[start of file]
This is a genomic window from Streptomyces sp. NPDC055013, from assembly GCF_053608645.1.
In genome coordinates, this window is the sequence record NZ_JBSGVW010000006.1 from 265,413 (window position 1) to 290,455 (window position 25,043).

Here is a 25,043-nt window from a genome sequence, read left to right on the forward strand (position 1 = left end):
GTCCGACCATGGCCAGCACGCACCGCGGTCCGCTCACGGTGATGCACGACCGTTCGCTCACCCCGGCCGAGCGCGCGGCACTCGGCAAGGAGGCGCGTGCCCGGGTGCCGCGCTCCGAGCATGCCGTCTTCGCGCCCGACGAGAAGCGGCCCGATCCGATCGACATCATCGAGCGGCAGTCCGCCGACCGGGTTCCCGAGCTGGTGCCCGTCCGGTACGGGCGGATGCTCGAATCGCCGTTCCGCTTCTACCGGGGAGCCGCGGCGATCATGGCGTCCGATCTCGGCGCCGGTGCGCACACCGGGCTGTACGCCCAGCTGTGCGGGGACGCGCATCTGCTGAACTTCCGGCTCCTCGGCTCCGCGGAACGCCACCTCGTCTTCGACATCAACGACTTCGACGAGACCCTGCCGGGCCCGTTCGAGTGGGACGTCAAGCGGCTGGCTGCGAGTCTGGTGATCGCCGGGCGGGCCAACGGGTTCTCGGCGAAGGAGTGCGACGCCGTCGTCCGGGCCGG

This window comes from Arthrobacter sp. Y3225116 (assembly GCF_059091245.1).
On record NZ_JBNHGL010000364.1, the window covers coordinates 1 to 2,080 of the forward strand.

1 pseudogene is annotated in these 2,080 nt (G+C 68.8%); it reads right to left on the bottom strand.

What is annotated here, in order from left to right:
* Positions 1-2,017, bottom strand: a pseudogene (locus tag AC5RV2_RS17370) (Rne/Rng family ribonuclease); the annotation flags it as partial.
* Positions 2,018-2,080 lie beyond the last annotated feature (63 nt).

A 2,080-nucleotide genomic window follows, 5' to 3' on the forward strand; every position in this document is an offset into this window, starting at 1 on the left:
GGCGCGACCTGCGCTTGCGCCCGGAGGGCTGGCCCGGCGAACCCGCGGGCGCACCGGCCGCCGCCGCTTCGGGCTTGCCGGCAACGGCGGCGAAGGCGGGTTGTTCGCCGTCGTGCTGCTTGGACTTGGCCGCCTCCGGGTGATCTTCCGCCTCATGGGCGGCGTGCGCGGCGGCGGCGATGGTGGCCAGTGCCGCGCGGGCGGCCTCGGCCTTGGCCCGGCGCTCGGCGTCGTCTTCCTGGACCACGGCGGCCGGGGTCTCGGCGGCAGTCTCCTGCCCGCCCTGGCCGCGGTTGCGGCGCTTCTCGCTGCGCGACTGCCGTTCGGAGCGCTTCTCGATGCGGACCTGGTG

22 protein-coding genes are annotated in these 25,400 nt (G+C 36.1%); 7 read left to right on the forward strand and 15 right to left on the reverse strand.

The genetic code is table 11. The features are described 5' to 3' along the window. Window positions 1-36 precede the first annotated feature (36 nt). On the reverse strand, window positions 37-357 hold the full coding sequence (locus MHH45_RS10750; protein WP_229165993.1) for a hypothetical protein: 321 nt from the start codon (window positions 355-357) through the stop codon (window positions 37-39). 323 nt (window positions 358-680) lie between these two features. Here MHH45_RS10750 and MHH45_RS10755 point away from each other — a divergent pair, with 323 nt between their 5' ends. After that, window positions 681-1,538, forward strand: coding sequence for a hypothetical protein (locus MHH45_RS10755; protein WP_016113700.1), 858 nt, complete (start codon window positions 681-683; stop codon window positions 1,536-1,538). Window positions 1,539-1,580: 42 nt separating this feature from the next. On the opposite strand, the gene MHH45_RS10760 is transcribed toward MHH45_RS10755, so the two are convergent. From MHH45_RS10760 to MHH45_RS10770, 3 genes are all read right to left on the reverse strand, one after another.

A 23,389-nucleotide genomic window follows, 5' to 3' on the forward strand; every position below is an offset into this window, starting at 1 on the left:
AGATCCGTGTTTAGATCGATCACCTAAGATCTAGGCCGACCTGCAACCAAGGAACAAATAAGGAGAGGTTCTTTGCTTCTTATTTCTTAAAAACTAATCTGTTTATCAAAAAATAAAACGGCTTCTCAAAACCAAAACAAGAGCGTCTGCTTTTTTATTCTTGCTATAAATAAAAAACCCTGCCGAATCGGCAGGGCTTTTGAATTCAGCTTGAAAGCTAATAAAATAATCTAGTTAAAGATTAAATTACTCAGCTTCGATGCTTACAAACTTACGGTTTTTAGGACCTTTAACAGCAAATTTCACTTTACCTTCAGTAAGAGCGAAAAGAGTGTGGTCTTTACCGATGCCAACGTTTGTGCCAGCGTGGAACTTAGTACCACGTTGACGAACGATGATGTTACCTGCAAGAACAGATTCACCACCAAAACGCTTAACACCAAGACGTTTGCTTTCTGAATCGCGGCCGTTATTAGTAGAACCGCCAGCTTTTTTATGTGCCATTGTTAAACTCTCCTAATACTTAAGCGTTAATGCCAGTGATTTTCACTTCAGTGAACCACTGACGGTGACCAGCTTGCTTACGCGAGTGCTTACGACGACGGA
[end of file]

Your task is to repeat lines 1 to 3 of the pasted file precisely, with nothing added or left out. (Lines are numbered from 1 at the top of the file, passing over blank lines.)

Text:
This is a genomic window from Streptomyces sp. NPDC055013, from assembly GCF_053608645.1.
In genome coordinates, this window is the sequence record NZ_JBSGVW010000006.1 from 265,413 (window position 1) to 290,455 (window position 25,043).

Here is a 25,043-nt window from a genome sequence, read left to right on the forward strand (position 1 = left end):